“ ‘Under the Habitual Felony Offender Act, the trial court must invoke its provisions in “all cases when it is shown that a criminal defendant has been previously convicted of any [felony or] felonies and after such conviction [ (s) ] has committed another felony.”  § 13A–5–9[ (a), (b), (c), Code of Alabama (1975)].   Appellant argues that where a defendant enters a plea of guilty,but has not been sentenced, and then commits another felony, that no “conviction” exists which can the be used against him for sentence enhancement purposes.   In the present case, evidence was introduced at the sentencing hearing which indicated that the appellant had entered guilty pleas to two felony offenses, and, seven days later, before the trial court had sentenced him, committed the present offense.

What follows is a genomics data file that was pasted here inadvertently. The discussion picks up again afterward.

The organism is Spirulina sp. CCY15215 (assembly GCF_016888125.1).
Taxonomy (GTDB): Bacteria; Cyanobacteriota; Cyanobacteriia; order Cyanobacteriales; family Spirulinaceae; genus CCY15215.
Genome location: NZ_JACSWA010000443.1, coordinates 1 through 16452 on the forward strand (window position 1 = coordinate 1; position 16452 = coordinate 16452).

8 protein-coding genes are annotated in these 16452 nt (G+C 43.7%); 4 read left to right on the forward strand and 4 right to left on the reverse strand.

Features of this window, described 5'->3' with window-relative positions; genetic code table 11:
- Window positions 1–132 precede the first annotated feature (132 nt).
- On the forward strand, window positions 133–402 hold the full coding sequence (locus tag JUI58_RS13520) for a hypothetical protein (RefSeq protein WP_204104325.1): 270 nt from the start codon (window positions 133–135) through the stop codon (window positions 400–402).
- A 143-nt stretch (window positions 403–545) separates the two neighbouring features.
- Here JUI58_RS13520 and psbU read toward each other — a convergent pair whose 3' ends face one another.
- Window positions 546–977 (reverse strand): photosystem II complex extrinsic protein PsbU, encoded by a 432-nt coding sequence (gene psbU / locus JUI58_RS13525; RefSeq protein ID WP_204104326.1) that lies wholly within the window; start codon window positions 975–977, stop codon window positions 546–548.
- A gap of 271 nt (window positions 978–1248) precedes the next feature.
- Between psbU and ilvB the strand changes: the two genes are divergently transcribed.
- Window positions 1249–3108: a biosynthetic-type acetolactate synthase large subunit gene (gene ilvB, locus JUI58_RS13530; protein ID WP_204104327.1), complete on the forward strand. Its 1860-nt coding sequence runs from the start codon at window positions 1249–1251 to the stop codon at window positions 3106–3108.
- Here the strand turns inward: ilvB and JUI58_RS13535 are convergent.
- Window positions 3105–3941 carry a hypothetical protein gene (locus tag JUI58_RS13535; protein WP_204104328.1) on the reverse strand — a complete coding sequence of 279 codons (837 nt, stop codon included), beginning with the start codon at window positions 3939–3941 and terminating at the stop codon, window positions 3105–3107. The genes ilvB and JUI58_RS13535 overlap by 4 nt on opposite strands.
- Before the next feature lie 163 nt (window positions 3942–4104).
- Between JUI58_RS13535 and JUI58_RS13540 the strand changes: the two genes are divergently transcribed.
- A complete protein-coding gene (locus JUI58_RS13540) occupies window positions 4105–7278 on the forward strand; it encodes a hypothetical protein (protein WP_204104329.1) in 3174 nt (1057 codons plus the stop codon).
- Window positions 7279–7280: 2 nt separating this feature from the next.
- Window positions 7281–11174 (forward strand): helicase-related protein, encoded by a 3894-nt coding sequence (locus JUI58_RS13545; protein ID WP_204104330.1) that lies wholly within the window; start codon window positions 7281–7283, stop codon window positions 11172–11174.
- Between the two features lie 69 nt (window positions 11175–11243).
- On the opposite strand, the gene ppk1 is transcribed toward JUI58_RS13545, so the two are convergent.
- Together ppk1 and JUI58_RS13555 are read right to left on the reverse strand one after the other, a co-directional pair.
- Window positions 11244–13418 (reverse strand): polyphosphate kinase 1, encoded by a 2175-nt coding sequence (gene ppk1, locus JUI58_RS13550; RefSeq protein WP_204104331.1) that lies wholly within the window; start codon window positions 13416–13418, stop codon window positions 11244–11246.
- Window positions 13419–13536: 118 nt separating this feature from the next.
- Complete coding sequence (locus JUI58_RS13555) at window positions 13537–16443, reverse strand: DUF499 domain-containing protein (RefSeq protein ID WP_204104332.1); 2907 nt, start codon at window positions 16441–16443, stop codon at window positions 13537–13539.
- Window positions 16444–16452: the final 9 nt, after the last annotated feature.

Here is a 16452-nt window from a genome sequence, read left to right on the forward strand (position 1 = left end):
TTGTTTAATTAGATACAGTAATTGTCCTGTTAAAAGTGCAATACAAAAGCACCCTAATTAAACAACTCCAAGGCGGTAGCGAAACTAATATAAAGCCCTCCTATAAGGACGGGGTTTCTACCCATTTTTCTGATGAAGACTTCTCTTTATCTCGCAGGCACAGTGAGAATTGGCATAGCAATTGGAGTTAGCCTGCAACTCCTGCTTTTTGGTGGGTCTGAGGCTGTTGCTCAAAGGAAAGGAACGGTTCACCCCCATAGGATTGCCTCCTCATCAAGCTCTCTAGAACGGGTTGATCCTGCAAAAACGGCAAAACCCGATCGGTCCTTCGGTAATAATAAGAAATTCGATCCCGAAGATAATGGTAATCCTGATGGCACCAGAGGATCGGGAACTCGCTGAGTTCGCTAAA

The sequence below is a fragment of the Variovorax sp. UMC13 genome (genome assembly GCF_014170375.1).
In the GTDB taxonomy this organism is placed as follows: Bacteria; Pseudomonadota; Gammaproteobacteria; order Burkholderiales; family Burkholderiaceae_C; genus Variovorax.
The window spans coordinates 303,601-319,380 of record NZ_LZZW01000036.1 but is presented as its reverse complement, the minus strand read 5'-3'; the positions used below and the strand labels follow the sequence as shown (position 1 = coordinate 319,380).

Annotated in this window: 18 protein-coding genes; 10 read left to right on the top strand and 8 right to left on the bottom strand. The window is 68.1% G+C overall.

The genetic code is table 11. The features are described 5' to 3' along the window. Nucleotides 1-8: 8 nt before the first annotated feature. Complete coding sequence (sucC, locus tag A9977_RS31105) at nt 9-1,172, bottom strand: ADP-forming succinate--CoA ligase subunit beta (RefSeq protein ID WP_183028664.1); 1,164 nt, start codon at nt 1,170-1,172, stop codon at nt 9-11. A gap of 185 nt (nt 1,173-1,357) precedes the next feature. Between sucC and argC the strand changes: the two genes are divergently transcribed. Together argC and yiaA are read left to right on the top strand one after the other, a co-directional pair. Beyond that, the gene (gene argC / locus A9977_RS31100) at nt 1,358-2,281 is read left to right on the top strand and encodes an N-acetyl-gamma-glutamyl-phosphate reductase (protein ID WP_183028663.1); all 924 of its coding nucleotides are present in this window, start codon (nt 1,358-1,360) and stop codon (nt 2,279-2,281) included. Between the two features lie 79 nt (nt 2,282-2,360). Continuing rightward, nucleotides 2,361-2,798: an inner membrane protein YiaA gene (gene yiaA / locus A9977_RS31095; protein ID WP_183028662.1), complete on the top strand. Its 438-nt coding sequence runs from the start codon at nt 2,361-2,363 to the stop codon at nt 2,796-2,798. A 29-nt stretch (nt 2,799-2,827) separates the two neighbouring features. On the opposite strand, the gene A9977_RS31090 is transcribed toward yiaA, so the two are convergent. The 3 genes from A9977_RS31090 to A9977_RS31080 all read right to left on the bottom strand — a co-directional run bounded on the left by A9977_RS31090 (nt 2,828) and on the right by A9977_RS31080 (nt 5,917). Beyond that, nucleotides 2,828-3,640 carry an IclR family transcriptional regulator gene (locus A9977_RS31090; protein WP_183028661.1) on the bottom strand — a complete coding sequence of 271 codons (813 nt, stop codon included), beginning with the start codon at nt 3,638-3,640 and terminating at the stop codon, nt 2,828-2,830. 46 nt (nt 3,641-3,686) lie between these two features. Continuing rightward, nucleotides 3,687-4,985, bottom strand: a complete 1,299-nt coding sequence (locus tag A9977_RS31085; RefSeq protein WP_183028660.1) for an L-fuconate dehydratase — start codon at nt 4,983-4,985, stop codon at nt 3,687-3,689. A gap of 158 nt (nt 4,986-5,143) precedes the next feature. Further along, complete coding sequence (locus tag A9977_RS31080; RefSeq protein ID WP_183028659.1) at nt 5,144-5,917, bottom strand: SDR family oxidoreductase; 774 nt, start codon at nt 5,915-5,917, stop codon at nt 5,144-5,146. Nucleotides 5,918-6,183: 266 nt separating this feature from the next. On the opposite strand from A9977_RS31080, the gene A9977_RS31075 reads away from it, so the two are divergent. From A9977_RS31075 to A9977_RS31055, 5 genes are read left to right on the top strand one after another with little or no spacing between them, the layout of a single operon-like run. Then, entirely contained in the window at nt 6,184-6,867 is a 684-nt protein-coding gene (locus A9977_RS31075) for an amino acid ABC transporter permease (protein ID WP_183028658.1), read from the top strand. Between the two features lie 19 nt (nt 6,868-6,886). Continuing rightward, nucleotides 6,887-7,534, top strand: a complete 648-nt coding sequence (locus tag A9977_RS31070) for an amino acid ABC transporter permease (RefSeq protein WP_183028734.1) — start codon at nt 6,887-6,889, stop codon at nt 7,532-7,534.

“ ‘As this Court has noted, a “plea of guilty is a conviction itself.”   Jones v. State, 431 So.2d 1367, 1372 (Ala.Cr.App.1983).   Thus, it would appear to be proper, in the present case, to invoke the provisions of the Act. Appellant, however, argues that the two felony offense to which he had pleaded guilty were not “final” at the time he committed the present offense, since sentence had not been entered.   It is apparent that appellant's argument is an attempt to interpolate the word “final” into the provisions of the Alabama Habitual Felony Offender Act. Based upon the plain wording of the statute, however, such a position is without merit.’ ”

“See also Summerhill v. State, 436 So.2d 2, 5 (Ala.Cr.App.1983);  Burgess v. State, 412 So.2d 298, 299 (Ala.Cr.App.1982);  Watson v. State, 392 So.2d 1274, 1279 (Ala.Cr.App.), cert. denied, 392 So.2d 1280 (Ala.1981).”